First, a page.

When you first learned to drive, you likely experienced times when you felt nervous or afraid behind the wheel. With time, your comfort level may have increased until you reached the point where driving felt like second nature. The problem with getting too comfortable while driving is that it can lead to complacency, which is a common factor among many distracted driving accidents. You want to be comfortable, yes, but never so comfortable that you lose your focus on the task at hand.
There are several main types of distractions that most often lead to a collision. These include behaviors that are cognitive, manual or visual. Each of these distraction types may include complacency, however, and if you throw in fatigue, being in a hurry or feeling frustrated at other motorists, you've got a recipe for disaster. If you remain alert, focused and cautious, it increases your chances of safely reaching your destination. In the unfortunate case that a distracted driver causes you injury, it's crucial to know where to turn for help.
Watch out for complacent and distracted driving behaviors
How many times have you witnessed someone trying to eat a burger or sip a tall drink while he or she drives a car? A single drop of hot coffee is enough to cause total loss of steering control, which can quickly result in a collision and dangerous, if not fatal, injuries. The following list includes several dangerous behaviors that suggest a distracted driver is in your midst:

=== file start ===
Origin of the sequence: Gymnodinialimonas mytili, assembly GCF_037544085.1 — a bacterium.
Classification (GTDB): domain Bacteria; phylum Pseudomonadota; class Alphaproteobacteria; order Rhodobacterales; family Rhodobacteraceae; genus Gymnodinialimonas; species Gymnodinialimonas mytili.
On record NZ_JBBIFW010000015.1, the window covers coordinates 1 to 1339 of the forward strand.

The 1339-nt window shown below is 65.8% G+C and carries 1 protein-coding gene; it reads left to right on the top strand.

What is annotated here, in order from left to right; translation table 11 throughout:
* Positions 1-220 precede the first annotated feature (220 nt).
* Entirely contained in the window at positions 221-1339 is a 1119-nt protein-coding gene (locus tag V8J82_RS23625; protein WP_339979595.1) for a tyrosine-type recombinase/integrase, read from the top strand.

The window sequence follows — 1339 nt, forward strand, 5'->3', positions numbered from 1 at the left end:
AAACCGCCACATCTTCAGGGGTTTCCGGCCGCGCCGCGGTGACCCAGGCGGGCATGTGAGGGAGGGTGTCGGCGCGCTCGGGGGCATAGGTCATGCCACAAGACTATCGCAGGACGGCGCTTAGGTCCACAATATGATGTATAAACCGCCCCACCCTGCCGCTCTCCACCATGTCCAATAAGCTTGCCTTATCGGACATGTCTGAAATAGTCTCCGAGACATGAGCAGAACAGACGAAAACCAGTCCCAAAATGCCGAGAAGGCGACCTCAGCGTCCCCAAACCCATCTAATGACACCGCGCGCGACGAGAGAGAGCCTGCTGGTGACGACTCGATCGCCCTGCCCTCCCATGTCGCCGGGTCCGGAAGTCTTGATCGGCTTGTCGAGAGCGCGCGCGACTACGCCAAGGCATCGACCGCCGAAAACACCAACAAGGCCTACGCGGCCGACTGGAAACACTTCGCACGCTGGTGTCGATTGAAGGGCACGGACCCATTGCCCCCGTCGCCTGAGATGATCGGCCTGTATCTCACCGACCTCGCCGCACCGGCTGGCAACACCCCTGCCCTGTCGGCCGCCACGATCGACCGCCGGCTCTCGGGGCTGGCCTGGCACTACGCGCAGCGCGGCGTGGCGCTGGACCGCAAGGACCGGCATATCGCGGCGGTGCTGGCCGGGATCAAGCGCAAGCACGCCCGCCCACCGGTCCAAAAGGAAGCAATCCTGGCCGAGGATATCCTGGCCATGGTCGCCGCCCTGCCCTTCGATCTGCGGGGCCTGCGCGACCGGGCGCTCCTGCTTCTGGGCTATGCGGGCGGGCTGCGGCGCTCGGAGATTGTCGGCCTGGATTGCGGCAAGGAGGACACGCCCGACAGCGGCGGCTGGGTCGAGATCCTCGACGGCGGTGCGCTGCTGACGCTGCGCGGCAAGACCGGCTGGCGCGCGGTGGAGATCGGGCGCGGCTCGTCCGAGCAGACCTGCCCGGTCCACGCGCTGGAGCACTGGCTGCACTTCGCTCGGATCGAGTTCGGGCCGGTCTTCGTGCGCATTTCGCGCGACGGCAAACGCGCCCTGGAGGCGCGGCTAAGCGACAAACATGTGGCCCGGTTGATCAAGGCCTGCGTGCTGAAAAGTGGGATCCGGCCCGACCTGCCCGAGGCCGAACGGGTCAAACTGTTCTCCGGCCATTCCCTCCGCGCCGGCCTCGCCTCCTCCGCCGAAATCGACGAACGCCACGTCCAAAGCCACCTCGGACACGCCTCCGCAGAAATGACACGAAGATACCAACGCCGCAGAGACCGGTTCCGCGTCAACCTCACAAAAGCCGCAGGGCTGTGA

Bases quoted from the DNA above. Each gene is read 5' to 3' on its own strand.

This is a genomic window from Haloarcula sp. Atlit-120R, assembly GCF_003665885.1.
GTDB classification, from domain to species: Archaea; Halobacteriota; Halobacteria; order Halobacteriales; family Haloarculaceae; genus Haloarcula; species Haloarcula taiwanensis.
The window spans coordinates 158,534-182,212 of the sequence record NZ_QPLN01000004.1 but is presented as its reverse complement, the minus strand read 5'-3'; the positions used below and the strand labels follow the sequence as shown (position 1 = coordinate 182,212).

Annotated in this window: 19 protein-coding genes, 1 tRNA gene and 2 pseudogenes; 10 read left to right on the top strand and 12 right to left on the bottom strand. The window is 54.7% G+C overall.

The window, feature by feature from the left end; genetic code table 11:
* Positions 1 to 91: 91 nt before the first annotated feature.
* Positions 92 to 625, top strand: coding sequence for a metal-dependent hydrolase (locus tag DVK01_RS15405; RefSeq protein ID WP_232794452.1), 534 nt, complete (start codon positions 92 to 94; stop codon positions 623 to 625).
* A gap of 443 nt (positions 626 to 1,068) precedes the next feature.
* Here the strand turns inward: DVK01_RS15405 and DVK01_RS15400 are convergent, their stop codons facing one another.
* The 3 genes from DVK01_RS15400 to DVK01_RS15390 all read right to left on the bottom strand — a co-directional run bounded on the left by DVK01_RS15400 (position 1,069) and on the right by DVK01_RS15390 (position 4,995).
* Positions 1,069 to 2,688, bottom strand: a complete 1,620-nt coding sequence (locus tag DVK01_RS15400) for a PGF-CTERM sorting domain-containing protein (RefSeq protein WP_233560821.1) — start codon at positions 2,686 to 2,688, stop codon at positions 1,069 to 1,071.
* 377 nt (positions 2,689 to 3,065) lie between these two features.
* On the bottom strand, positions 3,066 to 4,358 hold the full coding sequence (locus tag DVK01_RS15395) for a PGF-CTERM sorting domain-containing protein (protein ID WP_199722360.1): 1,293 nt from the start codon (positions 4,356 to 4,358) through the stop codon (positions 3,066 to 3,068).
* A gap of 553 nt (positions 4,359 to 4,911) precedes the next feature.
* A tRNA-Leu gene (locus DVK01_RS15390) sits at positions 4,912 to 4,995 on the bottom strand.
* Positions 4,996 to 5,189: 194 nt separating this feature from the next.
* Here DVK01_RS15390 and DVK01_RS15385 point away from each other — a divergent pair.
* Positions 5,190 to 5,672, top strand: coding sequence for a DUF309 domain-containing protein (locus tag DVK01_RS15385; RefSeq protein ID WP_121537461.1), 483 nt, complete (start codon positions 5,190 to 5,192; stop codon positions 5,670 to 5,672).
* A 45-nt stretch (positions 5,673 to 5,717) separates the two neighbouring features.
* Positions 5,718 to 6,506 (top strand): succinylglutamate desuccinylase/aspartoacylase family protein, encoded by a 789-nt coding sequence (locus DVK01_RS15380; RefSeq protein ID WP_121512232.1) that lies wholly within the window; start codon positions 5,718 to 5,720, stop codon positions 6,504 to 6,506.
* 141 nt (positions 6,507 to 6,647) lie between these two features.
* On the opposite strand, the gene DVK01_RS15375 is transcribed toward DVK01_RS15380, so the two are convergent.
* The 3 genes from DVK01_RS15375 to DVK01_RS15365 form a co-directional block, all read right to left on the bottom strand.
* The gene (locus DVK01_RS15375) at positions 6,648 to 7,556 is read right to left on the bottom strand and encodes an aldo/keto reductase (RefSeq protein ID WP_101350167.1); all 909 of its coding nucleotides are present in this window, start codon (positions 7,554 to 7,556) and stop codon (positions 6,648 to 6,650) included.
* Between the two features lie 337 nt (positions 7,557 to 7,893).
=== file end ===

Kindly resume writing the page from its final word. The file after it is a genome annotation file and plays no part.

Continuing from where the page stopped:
- You may not be able to actually witness a particular driving distraction that causes more fatal injuries than any other types of distraction. It is daydreaming or being lost in thought. If a driver is thinking about a grocery list or is participating in a business meeting over speaker phone while driving, any motorist or pedestrian nearby could be in great danger.
- It's fun to listen to music on the road; however, adjusting radio knobs or scrolling through playlists on iPods are significant distractions that can lead to collisions.
- If a driver is looking at a billboard, the aftermath of a collision on the side of a road, or people in other vehicles, he or she is definitely distracted and not practicing safe driving habits.
It's critical to obtain immediate medical care if you suffer injuries in a car accident. Beyond initial treatment, you may need repeated medical visits, surgery or physical therapy to achieve as full a physical recovery as soon as possible. In a situation that could have been prevented if not for another driver's negligence, you should not be held fully accountable for expenses associated with your injuries.
Support is available
Some Montana accident victims turn to licensed counselors or community support groups for help in dealing with the emotional trauma of distracted driving collisions. Others have enlisted the aid of experienced personal injury attorneys to seek legal accountability against those who caused their injuries.